“Is it a good idea to constantly travel first class? Obviously, being good stewards of customer dollars, Don’t you have to watch where you’re spending your money,” Investigative Reporter Mireya Villarreal asked.

“Well, are you asking me a question as far as,” DFW Spokesman David Magana answered.

“I’m asking you is it a good use of funds,” Villarreal followed up.

“All of the travel that we do is done within the guidelines of the policy,” Magana clarified.

But more than once we saw the rules being bent. Like more than $8,000 dollars for a chauffeured limousine service that picked up DFW attendees and their wives. A possible violation of the airport’s transportation policy that says the most “economical” mode of transportation must be taken like “taxicabs and airport shuttles”.

The couples stayed in a 5-star hotel that cost $863 a night. Not nice enough for Luis Perez, VP of Air Service Development, who asked for an upgrade. He complained the rooms “are very small and our category is very basic”. If the airport had paid for the upgrades they would have violated their travel policy that says “they shall always request the lowest cost room available” and DFW will not pay for “pay for upgraded accommodations”.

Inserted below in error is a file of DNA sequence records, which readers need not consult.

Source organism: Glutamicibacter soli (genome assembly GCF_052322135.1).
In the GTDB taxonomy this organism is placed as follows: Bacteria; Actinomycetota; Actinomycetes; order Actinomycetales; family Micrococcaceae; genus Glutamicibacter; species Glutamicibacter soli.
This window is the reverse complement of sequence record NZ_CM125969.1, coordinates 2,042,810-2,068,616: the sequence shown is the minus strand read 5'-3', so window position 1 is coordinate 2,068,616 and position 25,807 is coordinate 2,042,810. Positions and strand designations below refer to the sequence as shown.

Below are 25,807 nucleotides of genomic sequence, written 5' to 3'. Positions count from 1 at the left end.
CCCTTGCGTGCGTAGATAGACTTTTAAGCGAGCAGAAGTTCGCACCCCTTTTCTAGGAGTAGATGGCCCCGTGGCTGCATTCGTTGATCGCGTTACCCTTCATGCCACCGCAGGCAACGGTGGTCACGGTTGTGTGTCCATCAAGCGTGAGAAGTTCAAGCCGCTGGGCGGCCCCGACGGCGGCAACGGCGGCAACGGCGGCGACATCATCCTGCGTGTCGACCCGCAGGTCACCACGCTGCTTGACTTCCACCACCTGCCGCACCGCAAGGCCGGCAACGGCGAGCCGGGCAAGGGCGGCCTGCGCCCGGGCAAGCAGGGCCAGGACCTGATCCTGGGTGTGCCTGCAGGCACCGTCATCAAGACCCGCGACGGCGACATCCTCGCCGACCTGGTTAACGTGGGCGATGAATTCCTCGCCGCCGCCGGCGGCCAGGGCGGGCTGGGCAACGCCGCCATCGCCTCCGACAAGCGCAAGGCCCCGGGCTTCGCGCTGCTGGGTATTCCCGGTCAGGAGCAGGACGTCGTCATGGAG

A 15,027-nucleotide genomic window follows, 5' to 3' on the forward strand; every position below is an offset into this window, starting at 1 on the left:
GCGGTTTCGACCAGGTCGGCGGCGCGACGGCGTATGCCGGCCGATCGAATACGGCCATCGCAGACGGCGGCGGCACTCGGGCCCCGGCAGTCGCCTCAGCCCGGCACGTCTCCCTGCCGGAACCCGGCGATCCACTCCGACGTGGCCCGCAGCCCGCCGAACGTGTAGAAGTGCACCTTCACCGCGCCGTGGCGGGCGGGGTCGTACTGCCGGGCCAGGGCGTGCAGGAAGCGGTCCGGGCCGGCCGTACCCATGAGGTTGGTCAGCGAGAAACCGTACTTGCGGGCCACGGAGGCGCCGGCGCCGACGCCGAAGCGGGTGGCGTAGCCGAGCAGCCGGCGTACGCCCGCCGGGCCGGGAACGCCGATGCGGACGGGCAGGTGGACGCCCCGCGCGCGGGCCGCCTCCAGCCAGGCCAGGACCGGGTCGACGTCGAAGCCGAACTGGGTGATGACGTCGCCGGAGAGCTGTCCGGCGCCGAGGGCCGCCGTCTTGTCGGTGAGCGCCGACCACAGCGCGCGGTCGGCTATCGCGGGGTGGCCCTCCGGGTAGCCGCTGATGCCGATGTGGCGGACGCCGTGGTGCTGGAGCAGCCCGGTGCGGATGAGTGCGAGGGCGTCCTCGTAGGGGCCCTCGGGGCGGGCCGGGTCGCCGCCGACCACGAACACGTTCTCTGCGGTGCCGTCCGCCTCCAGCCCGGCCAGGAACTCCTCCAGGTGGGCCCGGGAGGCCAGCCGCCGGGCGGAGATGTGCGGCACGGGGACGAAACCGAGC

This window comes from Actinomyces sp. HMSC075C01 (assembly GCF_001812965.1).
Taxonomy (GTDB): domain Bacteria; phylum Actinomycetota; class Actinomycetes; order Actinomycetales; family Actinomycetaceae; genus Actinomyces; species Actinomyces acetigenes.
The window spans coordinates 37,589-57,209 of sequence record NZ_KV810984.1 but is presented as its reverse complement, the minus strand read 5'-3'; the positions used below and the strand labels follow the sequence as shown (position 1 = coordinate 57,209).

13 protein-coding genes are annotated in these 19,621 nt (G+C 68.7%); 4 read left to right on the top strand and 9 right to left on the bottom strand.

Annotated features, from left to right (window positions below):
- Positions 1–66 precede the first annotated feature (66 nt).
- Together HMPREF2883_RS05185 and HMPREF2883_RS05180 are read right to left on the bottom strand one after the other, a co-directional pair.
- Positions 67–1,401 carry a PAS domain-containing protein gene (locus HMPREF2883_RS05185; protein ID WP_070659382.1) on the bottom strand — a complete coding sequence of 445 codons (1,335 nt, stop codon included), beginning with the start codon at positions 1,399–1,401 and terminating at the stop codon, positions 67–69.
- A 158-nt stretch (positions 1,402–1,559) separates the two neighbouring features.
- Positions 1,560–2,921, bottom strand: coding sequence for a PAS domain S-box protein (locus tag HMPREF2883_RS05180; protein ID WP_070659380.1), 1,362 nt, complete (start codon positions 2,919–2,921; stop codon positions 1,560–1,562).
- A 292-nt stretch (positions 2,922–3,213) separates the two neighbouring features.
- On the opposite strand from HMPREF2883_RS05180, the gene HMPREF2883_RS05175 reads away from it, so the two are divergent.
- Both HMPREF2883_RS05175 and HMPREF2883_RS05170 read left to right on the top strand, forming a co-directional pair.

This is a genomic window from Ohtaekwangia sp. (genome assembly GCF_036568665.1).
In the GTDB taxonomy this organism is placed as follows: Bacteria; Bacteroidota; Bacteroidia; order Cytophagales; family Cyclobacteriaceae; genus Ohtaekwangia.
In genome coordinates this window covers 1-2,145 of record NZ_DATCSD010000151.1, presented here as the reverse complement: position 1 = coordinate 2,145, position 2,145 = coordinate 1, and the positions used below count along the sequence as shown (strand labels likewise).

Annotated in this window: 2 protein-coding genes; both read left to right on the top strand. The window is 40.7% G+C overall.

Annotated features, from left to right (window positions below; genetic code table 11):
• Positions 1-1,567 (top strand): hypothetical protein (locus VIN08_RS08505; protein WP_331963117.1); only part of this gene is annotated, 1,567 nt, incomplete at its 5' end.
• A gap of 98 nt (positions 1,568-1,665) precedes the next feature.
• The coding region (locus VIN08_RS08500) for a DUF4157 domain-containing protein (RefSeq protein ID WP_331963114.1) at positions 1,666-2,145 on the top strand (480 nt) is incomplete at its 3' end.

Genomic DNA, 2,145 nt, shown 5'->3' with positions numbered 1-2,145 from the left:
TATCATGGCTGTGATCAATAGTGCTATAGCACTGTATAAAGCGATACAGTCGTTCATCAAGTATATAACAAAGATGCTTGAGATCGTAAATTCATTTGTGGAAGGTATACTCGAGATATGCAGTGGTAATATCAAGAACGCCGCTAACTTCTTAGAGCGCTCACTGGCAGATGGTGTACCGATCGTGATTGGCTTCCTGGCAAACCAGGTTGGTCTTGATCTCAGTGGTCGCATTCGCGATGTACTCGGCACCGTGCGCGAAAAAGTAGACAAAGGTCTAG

Luis Perez arrived in Paris with his wife four days before any airport business was scheduled. Perez received a per diem of $162 for those days and had his transportation paid for by DFW International Airport. The CBS 11 I-Team uncovered, after our investigation began back in July, an email was sent to Perez clarifying the details of his early arrival. The email was sent August 2nd.

“So, Kim sent this,” Villarreal noted. “You don’t want to look at it?”

“I don’t want to look at it,” David Magana, DFW International Airport Spokesman, said during their exchange.